Association Between the Presence of Metabolic Comorbidities and Liver-Related Events in Patients With Chronic Hepatitis B

Lesley A. Patmore*, Warshan K. Katwaroe, Daniel van der Spek, Hannah S.J. Choi, Keyur Patel, Sylvia Brakenhoff, Adriaan J. van der Meer, Willem P. Brouwer, Laurens A. van Kleef, Rob J. de Knegt, Bettina E. Hansen, Rob A. de Man, Jordan J. Feld, Harry L.A. Janssen, Milan J. Sonneveld

*Corresponding author for this work

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Abstract

Background & Aims: Patients with chronic hepatitis B (CHB) are at increased risk of hepatocellular carcinoma and (liver-related) mortality. In addition to hepatitis B–related factors, metabolic comorbidities may contribute to the progression of fibrosis. Therefore, we studied the association between metabolic comorbidities and adverse clinical outcomes in patients with CHB. Methods: We conducted a retrospective cohort study of CHB patients attending the Erasmus MC University Medical Center (Rotterdam, The Netherlands) and CHB patients who underwent liver biopsy at the Toronto General Hospital (Toronto, Canada). The presence of metabolic comorbidities (ie, overweight, diabetes mellitus, hypertension, and dyslipidemia) was assessed based on chart review. The primary end point was liver-related events, defined as the first composite of hepatocellular carcinoma, liver transplantation, or liver-related mortality. Results: We analyzed 1850 patients, of whom 926 (50.1%) were overweight, 161 (8.7%) had hypertension, 116 (6.3%) had dyslipidemia, and 82 (4.4%) had diabetes. During a median follow-up period of 7.3 years (interquartile range, 2.9–11.5 y), a total of 111 first events were recorded. Hypertension (hazard ratio [HR], 8.3; 95% CI, 5.5–12.7), diabetes (HR, 5.4; 95% CI, 3.2–9.1), dyslipidemia (HR, 2.8; 95% CI, 1.6–4.8), and overweight (HR, 1.7; 95% CI, 1.1–2.5) were associated with an increased risk for liver-related events. The presence of multiple comorbidities further increased the risk. Findings were consistent for patients with and without cirrhosis, among noncirrhotic hepatitis B e antigen–negative patients with hepatitis B virus DNA less than 2000 IU/mL and in multivariable analysis adjusting for age, sex, ethnicity, hepatitis B e antigen status, hepatitis B virus DNA, use of antiviral therapy, and the presence of cirrhosis. Conclusions: Metabolic comorbidities in CHB patients are associated with an increased risk for liver-related events, with the highest risk observed in patients with multiple comorbidities. Findings were consistent in various clinically relevant subgroups, underscoring the need for thorough metabolic assessment in patients with CHB.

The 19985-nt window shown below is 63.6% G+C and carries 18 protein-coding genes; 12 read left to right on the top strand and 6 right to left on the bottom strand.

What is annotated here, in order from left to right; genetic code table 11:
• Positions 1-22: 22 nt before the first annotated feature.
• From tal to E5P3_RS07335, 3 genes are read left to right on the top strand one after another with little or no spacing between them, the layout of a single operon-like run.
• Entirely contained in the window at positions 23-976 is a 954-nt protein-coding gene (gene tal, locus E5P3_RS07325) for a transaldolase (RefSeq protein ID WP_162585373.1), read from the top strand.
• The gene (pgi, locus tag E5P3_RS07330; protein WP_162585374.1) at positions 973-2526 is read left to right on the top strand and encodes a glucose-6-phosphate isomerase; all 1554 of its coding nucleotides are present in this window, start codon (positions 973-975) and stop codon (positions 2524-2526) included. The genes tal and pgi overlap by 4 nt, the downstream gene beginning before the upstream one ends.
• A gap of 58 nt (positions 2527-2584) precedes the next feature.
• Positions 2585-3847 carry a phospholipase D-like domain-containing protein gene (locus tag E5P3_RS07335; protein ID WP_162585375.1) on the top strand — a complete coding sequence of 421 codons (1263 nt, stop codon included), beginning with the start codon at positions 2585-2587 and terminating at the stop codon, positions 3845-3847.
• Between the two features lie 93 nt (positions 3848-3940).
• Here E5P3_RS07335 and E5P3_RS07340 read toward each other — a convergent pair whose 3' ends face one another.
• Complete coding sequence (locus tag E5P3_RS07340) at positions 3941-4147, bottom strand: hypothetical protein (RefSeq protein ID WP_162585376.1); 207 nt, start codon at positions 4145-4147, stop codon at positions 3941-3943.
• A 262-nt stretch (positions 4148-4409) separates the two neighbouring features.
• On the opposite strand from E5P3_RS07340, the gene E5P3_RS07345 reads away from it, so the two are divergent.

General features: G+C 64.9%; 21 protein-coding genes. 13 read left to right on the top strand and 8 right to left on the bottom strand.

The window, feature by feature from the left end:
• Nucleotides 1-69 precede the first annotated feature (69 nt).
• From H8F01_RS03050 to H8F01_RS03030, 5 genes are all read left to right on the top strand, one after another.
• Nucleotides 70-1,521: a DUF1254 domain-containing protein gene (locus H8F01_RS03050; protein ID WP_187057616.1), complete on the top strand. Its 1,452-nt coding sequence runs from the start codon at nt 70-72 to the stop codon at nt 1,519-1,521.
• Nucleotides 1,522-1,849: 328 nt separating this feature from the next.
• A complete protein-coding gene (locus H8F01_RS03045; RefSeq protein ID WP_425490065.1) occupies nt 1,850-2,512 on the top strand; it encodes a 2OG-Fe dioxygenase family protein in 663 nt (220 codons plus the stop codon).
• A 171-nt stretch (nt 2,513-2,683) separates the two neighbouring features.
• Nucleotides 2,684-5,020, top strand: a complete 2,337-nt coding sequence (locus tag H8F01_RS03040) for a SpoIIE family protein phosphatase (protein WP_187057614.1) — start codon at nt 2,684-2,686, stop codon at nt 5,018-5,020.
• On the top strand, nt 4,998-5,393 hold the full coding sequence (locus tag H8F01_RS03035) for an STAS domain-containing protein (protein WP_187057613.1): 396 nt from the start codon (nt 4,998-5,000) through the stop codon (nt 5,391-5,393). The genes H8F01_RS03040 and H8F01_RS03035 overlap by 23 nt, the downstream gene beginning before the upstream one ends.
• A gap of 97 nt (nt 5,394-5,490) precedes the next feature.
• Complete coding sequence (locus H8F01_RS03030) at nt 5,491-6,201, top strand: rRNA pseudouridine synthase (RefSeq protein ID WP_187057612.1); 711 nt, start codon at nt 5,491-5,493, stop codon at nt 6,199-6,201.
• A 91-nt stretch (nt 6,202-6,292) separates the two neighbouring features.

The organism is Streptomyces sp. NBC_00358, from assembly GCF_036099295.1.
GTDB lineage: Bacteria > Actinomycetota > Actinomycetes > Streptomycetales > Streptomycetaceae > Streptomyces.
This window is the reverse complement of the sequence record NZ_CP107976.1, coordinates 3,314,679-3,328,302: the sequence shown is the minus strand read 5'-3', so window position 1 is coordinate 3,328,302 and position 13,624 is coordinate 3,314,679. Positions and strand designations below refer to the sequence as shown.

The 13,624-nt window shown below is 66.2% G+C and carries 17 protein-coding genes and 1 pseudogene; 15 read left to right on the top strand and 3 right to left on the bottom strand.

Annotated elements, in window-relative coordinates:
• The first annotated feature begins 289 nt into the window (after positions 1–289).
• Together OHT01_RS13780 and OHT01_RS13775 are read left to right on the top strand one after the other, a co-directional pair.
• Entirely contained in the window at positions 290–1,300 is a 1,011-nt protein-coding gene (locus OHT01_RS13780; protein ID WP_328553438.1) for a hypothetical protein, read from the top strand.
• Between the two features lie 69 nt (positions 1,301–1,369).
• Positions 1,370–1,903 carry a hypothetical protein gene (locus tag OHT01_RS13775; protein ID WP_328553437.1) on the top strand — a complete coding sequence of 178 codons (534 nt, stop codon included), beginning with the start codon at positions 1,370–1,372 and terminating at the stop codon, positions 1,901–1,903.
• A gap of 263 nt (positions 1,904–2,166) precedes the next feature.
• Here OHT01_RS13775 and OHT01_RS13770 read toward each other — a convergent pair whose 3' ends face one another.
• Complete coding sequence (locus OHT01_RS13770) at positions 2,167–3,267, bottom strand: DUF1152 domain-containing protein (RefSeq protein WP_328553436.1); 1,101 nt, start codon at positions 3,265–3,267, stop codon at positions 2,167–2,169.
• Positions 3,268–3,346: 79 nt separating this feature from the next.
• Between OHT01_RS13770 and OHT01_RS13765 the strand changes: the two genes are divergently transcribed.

Original languageEnglish
Pages (from-to)3089-3096.e1
JournalClinical Gastroenterology and Hepatology
Volume21
Issue number12
Early online date2023
DOIs
Publication statusPublished - Nov 2023

Bibliographical note

Funding Information:
Funding The study was sponsored by the Foundation for Liver and Gastrointestinal Research , Rotterdam, the Netherlands. The Foundation for Liver and Gastrointestinal Research had no influence on the study design, data acquisition or analysis, or the decision to submit for publication.

Funding Information:
Funding The study was sponsored by the Foundation for Liver and Gastrointestinal Research, Rotterdam, the Netherlands. The Foundation for Liver and Gastrointestinal Research had no influence on the study design, data acquisition or analysis, or the decision to submit for publication.

Publisher Copyright:
© 2023 The Authors

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